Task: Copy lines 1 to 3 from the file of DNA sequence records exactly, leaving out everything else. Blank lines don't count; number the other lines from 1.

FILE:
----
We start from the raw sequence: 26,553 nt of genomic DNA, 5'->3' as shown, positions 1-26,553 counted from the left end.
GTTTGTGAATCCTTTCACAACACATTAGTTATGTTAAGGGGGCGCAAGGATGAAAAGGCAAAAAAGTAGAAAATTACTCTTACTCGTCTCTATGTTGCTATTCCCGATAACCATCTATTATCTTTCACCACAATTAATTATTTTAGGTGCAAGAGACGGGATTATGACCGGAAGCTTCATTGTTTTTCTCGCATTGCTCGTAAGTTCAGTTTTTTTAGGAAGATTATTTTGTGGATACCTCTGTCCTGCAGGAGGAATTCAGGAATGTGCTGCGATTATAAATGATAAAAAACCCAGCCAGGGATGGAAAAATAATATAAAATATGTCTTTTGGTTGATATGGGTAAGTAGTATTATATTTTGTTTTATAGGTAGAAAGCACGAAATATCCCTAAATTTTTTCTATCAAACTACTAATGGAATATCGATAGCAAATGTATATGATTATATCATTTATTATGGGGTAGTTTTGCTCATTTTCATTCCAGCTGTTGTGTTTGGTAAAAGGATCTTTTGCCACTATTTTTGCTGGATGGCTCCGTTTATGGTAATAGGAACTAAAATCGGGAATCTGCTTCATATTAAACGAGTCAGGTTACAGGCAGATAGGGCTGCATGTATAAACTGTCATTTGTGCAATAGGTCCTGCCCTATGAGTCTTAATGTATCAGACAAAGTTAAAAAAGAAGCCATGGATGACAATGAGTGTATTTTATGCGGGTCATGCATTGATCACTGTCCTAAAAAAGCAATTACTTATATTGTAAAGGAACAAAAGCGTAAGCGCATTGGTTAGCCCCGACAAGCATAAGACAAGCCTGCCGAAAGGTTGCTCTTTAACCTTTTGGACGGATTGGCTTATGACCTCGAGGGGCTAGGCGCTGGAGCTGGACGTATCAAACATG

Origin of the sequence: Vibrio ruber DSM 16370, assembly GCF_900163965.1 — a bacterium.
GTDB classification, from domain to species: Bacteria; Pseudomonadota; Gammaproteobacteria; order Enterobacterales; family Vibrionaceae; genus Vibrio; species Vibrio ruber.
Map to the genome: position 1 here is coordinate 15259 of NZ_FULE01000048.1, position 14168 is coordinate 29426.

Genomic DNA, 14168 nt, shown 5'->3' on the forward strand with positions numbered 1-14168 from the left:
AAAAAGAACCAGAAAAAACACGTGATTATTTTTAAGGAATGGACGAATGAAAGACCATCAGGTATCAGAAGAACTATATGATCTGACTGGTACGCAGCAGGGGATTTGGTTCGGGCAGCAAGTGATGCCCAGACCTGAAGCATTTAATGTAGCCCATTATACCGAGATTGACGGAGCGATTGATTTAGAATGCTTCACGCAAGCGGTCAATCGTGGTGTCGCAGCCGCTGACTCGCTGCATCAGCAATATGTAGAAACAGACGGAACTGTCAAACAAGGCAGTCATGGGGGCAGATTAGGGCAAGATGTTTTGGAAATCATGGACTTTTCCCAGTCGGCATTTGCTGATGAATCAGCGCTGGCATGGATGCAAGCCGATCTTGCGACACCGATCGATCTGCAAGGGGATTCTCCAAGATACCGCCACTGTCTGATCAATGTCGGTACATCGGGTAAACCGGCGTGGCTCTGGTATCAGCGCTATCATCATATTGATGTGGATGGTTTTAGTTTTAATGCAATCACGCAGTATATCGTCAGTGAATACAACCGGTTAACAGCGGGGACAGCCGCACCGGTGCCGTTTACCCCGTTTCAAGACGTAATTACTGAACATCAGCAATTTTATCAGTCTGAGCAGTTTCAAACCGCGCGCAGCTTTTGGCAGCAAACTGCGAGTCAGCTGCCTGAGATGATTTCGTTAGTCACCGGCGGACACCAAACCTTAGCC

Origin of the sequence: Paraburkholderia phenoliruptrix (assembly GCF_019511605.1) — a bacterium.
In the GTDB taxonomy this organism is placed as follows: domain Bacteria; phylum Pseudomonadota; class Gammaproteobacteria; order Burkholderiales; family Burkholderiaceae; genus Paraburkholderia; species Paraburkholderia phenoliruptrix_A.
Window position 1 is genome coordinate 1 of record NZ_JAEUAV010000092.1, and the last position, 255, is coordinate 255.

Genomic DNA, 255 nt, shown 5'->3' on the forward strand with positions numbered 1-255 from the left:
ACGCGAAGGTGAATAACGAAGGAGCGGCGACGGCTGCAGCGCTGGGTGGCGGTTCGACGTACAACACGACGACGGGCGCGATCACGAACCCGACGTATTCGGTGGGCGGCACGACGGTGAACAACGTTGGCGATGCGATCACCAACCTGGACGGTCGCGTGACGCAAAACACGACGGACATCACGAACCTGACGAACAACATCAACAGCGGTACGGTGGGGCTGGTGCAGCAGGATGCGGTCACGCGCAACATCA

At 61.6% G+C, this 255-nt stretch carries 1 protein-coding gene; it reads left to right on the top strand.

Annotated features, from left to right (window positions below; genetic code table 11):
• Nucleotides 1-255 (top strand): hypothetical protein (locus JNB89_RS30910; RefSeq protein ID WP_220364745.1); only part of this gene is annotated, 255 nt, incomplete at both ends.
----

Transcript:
We start from the raw sequence: 26,553 nt of genomic DNA, 5'->3' as shown, positions 1-26,553 counted from the left end.
GTTTGTGAATCCTTTCACAACACATTAGTTATGTTAAGGGGGCGCAAGGATGAAAAGGCAAAAAAGTAGAAAATTACTCTTACTCGTCTCTATGTTGCTATTCCCGATAACCATCTATTATCTTTCACCACAATTAATTATTTTAGGTGCAAGAGACGGGATTATGACCGGAAGCTTCATTGTTTTTCTCGCATTGCTCGTAAGTTCAGTTTTTTTAGGAAGATTATTTTGTGGATACCTCTGTCCTGCAGGAGGAATTCAGGAATGTGCTGCGATTATAAATGATAAAAAACCCAGCCAGGGATGGAAAAATAATATAAAATATGTCTTTTGGTTGATATGGGTAAGTAGTATTATATTTTGTTTTATAGGTAGAAAGCACGAAATATCCCTAAATTTTTTCTATCAAACTACTAATGGAATATCGATAGCAAATGTATATGATTATATCATTTATTATGGGGTAGTTTTGCTCATTTTCATTCCAGCTGTTGTGTTTGGTAAAAGGATCTTTTGCCACTATTTTTGCTGGATGGCTCCGTTTATGGTAATAGGAACTAAAATCGGGAATCTGCTTCATATTAAACGAGTCAGGTTACAGGCAGATAGGGCTGCATGTATAAACTGTCATTTGTGCAATAGGTCCTGCCCTATGAGTCTTAATGTATCAGACAAAGTTAAAAAAGAAGCCATGGATGACAATGAGTGTATTTTATGCGGGTCATGCATTGATCACTGTCCTAAAAAAGCAATTACTTATATTGTAAAGGAACAAAAGCGTAAGCGCATTGGTTAGCCCCGACAAGCATAAGACAAGCCTGCCGAAAGGTTGCTCTTTAACCTTTTGGACGGATTGGCTTATGACCTCGAGGGGCTAGGCGCTGGAGCTGGACGTATCAAACATG

Origin of the sequence: Vibrio ruber DSM 16370, assembly GCF_900163965.1 — a bacterium.